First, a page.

Vision, Displays and Brownfields to Healthfields (B2H)

I suppose the first thing we need to cover is “what do we mean by brownfields and healthfields?” Let’s start with some dictionary definitions:

brown·field /?broun?f?ld/
1. Unused properties, such as abandoned gas stations, landfills, junkyards, blighted or vacant areas.

health·field /helTH?f?ld/
1. Unused brownfields that have been cleaned up, reinvested in and reinvigorated, thus becoming healthy places to live in, work in, learn and play in.

According to the U.S. Environmental Protection Agency (EPA), the notion of moving from brownfields to healthfields implies “a community driven process that transforms ugly and blighted spaces into thriving and healthy locations for the benefit of overburdened and underserved populations.” Moving from bad to good.

This summer I attended the 2018 national convention of optometrists and vision health practitioners of the American Optometric Association, called Optometry’s Meeting, hosted in Denver. I was invited to participate in a meeting of the B2H Committee, in conjunction with the conference. The meeting included dignitaries from the EPA Office of Environmental Justice and the American Optometric Association (AOA), most notably, one of the key facilitators behind this group, the Chief Medical Officer of the AOA, Dr. Michael Duenas. Also in attendance were the newest president-elect of the American Optometric Association and other distinguished doctors.

Already a successful project in nine U.S. cities and rural areas, the B2H group was well on its way toward visioning a few new projects for expansion. One of these is the Center for Sustainable Communities (CSC), located in the heart of Compton (CA), a reclaimed brownfield, once an old grocery store and now being turned into a thriving community center. Part of the vision of the AOA is to insert a thriving vision clinic and teaching center within the walls of this reclaimed facility. The clinic would be supported and served by optometry students from a nearby university, and the teaching center would meet many needs—from adults to children, and from basic community education to career re-training. Space is already allocated and ready to go for these functions.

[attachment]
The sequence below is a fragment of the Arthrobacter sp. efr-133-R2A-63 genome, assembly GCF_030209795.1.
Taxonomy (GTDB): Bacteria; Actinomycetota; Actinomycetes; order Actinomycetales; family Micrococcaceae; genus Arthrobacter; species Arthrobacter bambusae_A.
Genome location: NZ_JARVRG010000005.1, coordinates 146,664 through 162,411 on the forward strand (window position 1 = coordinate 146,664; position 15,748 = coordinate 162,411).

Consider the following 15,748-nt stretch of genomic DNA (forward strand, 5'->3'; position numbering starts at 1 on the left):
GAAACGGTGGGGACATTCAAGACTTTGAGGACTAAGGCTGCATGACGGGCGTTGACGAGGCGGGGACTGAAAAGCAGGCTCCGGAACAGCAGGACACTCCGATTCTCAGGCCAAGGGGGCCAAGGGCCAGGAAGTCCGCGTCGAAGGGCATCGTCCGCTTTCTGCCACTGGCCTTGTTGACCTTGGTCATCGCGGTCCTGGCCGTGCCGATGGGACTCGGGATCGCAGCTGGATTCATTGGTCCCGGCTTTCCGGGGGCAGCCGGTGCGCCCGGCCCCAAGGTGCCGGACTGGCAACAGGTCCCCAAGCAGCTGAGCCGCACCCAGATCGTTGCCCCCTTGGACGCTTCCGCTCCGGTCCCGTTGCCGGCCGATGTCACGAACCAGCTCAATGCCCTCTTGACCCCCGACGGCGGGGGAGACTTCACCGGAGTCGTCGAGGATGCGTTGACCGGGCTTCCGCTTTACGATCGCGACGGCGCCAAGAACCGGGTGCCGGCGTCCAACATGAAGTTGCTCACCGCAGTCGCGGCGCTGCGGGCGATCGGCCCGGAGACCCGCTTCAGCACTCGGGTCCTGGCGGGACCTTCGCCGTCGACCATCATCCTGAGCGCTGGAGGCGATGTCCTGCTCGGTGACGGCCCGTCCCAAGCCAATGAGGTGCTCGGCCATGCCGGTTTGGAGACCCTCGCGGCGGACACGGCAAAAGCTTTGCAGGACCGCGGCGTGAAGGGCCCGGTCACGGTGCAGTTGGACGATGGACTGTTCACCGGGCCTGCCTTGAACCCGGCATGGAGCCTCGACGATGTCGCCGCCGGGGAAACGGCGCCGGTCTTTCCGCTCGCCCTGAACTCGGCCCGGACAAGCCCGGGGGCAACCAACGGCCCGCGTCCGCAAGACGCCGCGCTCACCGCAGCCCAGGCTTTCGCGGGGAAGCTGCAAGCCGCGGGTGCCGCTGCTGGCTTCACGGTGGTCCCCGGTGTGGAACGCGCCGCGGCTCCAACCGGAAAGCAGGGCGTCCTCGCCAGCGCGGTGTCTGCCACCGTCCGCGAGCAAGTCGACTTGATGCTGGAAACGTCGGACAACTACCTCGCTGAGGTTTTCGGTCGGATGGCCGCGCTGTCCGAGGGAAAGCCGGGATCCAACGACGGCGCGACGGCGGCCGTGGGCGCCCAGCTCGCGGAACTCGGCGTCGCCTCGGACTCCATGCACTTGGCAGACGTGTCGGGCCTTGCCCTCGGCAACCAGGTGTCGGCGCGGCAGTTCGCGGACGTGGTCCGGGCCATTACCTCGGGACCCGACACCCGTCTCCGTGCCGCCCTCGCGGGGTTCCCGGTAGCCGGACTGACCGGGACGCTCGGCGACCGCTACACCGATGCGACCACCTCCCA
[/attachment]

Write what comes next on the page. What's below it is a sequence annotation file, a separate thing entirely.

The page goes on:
CSC PicCenter for Sustainable Communities (CSC), Compton (CA)

Part of the vision of the planned training center is to employ VR and 3D display technologies prominently in the facility. At the same time, these technologies can be used by doctors to aid in the diagnosis and treatment of vision and learning disorders, which are all too common in depressed and low-income communities. Negotiations are already underway to pursue zSpace’s proven 3D and VR vocational education systems and AVRover’s portable 3D projection carts. For greater clarity about the use of 3D and VR in diagnosing and treating vision and learning challenges, see my recent articles, “A Nexus Story: Vision, Learning and Displays” or “The Screen Time Debate: Displays Fight Back” (subscription required). Incidentally, the B2H vision health emphasis is based on recommendations from the National Academies of Sciences, Engineering and Medicine (NASEM) 2016 report entitled “Making Eye Health a Population Health Imperative: Vision for Tomorrow”, which aims to upend the vision health challenges of underserved populations, while also pumping welcome resources into depressed local economies.

Projector or display companies that are interested in having their equipment featured in this new facility or other upcoming B2H locations—or want a hand in moving this agenda forward in a larger way—should contact me for a direct connection to project leaders. B2H is worthwhile—and it’s an approach that doesn’t look like government. –Len Scrogan